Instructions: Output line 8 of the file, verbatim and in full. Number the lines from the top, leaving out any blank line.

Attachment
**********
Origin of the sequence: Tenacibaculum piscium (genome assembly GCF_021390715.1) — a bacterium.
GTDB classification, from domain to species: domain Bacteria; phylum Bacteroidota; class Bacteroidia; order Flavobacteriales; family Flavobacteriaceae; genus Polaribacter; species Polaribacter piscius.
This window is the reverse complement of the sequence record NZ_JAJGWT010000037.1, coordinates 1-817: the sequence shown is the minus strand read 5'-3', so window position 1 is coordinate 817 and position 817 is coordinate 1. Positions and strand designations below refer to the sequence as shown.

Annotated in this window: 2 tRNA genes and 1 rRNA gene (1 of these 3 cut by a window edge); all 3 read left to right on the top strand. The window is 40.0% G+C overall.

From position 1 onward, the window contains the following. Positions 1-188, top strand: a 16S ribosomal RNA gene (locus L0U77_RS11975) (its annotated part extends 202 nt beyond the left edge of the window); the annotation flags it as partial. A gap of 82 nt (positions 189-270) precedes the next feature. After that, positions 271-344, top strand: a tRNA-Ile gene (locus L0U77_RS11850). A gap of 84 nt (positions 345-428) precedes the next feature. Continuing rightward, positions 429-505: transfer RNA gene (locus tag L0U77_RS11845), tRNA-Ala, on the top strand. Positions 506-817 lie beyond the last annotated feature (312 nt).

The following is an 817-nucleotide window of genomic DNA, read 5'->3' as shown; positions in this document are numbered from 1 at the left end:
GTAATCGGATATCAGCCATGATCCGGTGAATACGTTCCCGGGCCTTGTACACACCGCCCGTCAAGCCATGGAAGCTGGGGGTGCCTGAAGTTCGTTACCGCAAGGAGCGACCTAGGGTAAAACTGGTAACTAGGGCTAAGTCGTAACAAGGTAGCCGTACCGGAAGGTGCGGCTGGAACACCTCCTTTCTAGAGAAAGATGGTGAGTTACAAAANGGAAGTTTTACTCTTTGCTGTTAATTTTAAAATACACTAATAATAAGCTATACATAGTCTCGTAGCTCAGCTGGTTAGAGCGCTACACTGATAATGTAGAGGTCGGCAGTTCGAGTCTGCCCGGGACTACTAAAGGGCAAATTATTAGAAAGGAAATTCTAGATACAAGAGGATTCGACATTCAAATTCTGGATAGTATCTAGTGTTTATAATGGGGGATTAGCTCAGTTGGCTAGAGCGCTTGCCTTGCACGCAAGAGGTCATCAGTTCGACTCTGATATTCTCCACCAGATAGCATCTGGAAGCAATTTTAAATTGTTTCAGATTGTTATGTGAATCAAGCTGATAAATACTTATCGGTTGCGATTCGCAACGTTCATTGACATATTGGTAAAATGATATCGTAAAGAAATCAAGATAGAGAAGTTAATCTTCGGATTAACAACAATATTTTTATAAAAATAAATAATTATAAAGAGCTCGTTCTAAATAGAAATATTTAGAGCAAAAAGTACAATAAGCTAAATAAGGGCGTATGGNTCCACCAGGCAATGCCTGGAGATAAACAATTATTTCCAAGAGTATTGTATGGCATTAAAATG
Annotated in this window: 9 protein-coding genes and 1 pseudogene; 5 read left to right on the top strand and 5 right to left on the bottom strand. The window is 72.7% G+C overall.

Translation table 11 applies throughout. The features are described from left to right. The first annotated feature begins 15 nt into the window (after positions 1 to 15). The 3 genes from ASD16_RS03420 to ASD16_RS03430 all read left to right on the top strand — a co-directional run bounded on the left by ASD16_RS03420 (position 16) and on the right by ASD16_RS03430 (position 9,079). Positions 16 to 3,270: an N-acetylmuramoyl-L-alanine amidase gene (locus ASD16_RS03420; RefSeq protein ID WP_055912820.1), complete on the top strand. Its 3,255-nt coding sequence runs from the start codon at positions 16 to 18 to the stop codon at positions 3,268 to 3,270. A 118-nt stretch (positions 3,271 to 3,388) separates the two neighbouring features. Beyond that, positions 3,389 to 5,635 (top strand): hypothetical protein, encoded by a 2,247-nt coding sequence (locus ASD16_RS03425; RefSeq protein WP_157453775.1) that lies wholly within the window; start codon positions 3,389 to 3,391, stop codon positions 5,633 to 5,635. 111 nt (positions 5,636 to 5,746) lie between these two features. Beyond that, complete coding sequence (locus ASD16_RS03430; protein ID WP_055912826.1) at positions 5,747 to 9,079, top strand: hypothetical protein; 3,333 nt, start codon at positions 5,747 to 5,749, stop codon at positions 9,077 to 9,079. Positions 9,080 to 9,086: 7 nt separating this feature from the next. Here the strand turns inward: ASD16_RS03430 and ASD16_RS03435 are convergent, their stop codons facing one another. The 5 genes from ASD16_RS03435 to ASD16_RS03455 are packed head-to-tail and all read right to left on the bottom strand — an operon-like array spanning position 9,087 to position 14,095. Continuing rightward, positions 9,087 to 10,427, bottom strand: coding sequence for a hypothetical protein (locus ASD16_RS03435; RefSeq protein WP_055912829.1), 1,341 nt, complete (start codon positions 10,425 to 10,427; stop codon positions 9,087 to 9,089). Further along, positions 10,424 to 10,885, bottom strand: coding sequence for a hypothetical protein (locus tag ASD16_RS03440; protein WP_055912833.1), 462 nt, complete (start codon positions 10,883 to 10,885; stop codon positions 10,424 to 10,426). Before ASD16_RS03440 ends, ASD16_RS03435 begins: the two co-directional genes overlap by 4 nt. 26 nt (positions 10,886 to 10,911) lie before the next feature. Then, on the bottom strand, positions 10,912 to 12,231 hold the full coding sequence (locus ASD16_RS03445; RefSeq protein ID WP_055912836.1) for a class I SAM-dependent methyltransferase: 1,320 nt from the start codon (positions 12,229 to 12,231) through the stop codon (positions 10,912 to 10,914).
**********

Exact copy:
Annotated in this window: 9 protein-coding genes and 1 pseudogene; 5 read left to right on the top strand and 5 right to left on the bottom strand. The window is 72.7% G+C overall.